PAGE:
Welcome back! Last time I talked about the tools you’re likely to need in sculpting your own miniatures or converting existing sculpts. If you missed it you can find it here.
The purposes of this short series of articles is to give an insight into sculpting miniatures. This will follow the process as I sculpt a single model from scratch. If I were to be working on a unit or several models at the same time I may use pre-made armatures but we’ll leave that for another time!
It is worth mentioning that I am self-taught as a sculptor and this is merely the way I sculpt – I’m sure other sculptors have different techniques. After a few sessions with pro-create or green stuff I’m sure you’ll soon develop your own way of sculpting.
Whatever I sculpt I spend plenty of time researching the subject matter. Books, the internet or chatting with people who know about the subject all help formulate ideas for how best to portray the models.
The subject of this tutorial will be a Gladiator. This has nothing at all to do with long hours watching Blood & Sand. Honest. Just by typing ‘gladiator’ into Google I came across plenty of inspiring images as you can see below…
When I’ve had my fill of research and visual stimuli I like to sketch out my ideas before picking up the sculpting tools.
After a few minutes of thinking and deciding what I like I’m making a sketch. A simple sketch to have an idea what I’m aiming for. Here a sketch I came up with for our Gladiator:
In my opinion half of a sculpt is done in my head before I pick up the putty.
Let’s get started on the second half of the model then!
I begin with a length of wire, about 15cm long and 1mm thick. Bending it in two I add a blub of ProCreate at the point it bends. This gives us the model’s upper torso and leg armatures. Using a pair of pliers I bend the wire to give the leg posing.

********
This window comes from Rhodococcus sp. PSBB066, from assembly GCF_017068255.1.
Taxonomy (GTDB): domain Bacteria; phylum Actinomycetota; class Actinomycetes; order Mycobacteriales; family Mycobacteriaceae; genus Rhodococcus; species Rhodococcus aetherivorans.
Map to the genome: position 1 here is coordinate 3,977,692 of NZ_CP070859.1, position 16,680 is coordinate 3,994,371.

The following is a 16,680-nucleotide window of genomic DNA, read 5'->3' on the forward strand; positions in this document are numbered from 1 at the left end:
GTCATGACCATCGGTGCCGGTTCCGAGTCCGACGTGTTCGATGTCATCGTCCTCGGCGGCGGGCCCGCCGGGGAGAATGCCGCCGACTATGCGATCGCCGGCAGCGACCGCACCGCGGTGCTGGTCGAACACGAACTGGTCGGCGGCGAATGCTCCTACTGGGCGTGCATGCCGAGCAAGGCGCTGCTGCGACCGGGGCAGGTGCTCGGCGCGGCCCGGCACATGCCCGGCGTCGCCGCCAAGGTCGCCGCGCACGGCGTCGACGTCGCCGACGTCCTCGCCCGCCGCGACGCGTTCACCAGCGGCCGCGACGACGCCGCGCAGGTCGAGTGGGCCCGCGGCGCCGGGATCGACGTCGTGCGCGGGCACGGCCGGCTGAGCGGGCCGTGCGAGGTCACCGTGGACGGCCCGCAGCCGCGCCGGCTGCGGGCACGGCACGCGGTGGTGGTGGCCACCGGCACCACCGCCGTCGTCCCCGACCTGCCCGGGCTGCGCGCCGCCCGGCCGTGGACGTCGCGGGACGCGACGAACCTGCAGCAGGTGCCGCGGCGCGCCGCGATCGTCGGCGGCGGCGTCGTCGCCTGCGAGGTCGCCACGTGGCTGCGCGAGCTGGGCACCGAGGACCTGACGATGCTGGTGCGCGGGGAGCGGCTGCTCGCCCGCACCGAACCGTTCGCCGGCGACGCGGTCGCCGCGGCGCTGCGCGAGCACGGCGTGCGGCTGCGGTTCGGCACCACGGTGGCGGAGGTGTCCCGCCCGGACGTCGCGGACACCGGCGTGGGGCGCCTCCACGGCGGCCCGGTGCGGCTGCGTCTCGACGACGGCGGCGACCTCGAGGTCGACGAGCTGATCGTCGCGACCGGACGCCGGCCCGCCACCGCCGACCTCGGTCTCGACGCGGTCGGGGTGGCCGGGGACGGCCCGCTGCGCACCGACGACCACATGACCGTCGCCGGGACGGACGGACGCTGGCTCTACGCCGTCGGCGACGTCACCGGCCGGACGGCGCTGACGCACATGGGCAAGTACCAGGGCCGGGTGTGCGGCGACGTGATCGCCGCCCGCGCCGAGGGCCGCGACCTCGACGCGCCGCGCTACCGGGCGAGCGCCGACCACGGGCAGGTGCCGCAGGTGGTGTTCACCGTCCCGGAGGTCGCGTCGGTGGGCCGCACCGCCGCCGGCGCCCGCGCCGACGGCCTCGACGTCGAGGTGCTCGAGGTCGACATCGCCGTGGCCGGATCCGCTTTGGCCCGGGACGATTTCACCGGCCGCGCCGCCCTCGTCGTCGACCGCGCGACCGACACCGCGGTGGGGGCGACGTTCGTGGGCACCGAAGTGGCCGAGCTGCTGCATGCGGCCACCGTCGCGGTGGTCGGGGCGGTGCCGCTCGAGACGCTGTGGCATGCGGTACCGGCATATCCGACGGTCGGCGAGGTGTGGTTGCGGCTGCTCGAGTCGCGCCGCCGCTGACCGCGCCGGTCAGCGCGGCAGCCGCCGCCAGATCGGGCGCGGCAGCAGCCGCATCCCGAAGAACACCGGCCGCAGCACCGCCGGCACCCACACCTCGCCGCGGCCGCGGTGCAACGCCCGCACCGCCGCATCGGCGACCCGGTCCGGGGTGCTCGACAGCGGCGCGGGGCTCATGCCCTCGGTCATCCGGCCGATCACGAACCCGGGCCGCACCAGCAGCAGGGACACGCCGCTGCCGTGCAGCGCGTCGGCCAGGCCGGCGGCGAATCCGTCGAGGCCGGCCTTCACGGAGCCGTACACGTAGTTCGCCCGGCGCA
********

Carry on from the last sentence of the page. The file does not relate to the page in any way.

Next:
A key step at this point is to talk about measurements. As I’m sculpting a 28mm miniature (28mm from sole of foot to eyes) the armature from feet to top of the torso blub should be around 24mm. As my gladiator will be striding forward he’ll need to stand a little shorter than this though.
Now I add a little Green Stuff to the hips and legs to give them a little bulk. I don;t worry about how neat this is as it is going to be sculpted over.
Note that I don’t use a cork as a base, as many sculptors prefer – nor do I use pre-prepared set of dolly armatures. I start from scratch each time as this allows me most freedom in posing. Of course, you may prefer to stick your armature into a cork – we all do things in a slightly different way as suits our own style.
This is just the beginning of our gladiator and we’ll revisit in his ludus soon. Until then have a stab at making your own dolly armatures. Getting these key foundations right is paramount to a believable end result. There is no real right or wrong in how you go about doing this – but practice is the key!
See you again soon when we’ll start to detail our pit fighter…